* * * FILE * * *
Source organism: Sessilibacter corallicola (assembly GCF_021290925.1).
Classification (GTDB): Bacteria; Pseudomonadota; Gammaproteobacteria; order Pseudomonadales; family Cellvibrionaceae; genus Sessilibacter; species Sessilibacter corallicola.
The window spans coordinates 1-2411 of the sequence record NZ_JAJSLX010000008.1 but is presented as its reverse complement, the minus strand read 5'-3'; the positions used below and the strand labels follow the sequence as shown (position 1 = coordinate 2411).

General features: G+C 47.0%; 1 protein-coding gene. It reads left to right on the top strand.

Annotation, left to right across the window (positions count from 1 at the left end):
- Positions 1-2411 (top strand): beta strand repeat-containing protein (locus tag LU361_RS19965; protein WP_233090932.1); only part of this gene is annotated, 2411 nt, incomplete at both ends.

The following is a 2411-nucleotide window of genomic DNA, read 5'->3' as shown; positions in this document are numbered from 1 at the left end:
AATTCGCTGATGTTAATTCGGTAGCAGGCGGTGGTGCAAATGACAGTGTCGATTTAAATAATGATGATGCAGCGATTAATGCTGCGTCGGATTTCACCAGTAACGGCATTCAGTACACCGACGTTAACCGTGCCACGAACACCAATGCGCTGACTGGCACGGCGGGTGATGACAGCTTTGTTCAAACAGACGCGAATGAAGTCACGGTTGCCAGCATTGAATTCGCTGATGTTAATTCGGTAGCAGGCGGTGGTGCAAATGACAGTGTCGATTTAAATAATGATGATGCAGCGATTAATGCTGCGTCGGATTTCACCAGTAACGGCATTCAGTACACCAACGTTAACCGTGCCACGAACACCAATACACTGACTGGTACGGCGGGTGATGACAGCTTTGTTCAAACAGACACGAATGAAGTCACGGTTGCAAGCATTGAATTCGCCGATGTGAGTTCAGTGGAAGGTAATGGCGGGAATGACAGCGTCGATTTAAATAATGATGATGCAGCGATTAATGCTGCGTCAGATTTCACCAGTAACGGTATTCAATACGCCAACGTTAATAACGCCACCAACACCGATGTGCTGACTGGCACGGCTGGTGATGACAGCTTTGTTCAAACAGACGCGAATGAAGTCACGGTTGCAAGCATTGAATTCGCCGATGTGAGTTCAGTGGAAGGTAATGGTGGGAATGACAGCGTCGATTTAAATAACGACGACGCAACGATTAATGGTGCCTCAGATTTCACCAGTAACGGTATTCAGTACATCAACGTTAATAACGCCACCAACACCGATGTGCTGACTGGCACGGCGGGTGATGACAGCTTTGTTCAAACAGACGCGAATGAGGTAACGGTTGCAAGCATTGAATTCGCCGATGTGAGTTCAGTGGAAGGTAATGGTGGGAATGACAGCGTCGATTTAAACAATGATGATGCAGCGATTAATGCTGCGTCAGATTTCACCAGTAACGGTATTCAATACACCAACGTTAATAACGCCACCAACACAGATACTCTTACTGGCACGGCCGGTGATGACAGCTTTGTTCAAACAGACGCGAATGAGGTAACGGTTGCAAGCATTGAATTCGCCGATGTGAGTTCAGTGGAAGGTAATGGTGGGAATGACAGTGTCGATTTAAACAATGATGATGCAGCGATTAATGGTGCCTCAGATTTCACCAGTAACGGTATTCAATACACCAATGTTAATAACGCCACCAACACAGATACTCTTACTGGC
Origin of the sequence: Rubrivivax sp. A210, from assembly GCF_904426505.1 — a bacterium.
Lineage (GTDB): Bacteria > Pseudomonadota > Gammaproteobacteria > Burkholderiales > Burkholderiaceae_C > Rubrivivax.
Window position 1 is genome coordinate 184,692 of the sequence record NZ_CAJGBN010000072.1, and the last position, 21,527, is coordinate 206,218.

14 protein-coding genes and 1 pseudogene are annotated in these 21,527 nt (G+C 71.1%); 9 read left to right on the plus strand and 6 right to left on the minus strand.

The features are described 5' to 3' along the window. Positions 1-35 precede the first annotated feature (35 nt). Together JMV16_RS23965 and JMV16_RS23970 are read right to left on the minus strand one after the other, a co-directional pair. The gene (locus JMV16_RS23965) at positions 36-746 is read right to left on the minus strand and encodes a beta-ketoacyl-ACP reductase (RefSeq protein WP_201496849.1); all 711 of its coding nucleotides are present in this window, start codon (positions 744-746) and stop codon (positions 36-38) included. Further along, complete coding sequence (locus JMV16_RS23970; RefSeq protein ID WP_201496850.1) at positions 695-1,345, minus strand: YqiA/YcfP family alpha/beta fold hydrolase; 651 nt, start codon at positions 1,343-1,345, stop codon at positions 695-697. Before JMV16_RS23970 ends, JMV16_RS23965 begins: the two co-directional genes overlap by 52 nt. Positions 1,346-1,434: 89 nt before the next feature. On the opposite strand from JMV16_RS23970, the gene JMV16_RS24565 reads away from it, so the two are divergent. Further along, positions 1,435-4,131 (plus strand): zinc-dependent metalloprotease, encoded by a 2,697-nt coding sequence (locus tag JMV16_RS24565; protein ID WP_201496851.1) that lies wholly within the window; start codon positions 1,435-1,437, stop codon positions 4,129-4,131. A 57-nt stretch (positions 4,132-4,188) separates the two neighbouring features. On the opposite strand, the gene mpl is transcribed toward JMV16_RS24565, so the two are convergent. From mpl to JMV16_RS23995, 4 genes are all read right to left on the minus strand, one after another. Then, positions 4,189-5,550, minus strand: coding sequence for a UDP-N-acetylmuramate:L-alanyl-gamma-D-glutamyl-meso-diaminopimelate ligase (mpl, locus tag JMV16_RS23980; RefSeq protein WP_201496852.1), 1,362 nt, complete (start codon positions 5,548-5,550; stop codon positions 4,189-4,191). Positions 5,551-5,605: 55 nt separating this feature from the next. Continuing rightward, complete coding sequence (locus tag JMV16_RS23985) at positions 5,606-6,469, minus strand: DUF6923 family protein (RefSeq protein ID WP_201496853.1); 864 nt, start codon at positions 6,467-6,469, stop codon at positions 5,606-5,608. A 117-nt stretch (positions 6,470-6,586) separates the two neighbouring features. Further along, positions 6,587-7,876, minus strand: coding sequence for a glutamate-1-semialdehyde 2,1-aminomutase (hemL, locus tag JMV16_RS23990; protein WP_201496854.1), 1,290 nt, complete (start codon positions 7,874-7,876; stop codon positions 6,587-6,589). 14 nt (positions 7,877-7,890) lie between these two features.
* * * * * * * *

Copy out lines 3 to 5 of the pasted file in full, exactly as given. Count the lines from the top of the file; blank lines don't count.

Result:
The window spans coordinates 1-2411 of the sequence record NZ_JAJSLX010000008.1 but is presented as its reverse complement, the minus strand read 5'-3'; the positions used below and the strand labels follow the sequence as shown (position 1 = coordinate 2411).

General features: G+C 47.0%; 1 protein-coding gene. It reads left to right on the top strand.

Annotation, left to right across the window (positions count from 1 at the left end):